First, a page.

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Creating the Old and Borrowing the New

By James Hoscyns

Language is undeniably an important facet of spiritual practice. As an aspect of simple communication, it lets us convey our beliefs to others. We raise words up to the divine through the shaping of intent and the molding of prayer. We lurk on web forums and set fire to the comment sections in defense and make war with trolls. No matter what, we are surrounded by and immersed in language at every point. Despite this envelopment, or perhaps because of it, I’ve noticed two particular questions on the importance of language in spiritual practice tend to be met by universal pauses. The first is “why is it important?” and the second is “how is it important?”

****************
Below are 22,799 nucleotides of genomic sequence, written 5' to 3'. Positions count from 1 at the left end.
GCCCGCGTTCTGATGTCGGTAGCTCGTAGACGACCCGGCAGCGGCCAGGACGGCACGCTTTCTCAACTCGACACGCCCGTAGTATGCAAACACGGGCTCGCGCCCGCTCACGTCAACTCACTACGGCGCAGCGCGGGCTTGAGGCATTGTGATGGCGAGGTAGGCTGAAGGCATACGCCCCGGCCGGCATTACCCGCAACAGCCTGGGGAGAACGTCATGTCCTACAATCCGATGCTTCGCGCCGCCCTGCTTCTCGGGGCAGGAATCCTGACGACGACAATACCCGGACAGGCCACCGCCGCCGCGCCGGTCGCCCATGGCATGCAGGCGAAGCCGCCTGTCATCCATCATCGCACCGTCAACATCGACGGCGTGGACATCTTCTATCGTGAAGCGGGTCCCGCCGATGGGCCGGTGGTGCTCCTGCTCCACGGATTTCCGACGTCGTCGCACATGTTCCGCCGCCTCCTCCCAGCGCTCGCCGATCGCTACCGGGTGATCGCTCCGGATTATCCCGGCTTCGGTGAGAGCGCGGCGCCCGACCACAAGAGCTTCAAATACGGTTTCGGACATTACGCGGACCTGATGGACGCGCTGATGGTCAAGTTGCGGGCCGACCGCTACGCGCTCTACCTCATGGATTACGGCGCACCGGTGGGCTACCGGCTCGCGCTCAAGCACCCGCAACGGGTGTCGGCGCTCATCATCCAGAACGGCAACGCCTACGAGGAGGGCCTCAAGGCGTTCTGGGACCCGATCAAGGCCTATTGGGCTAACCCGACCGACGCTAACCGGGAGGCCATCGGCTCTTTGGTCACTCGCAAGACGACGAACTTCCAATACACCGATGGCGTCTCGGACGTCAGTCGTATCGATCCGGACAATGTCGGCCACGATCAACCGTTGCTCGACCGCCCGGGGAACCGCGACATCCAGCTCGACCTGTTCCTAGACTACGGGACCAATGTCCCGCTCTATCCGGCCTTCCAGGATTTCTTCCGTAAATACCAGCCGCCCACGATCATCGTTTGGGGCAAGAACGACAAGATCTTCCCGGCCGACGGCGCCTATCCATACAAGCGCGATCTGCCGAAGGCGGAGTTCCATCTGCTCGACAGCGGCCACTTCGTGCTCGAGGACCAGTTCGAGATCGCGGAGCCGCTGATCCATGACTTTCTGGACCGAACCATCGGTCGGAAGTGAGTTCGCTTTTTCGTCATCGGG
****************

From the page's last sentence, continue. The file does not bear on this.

Language is complicated. Language is big. And it connects us to something larger than ourselves, and even larger then. Languages old and new alike serve to connect us to the spiritual genetics of the gods we worship, connecting us with the people and places that have come before and to those who will yet, and in that way, we identify ourselves as being part of this same spiritual current. Our ethnic and national identity is inconsequential; our biological genetics erode away when we enter into this space where we belong, because we are made to belong there.

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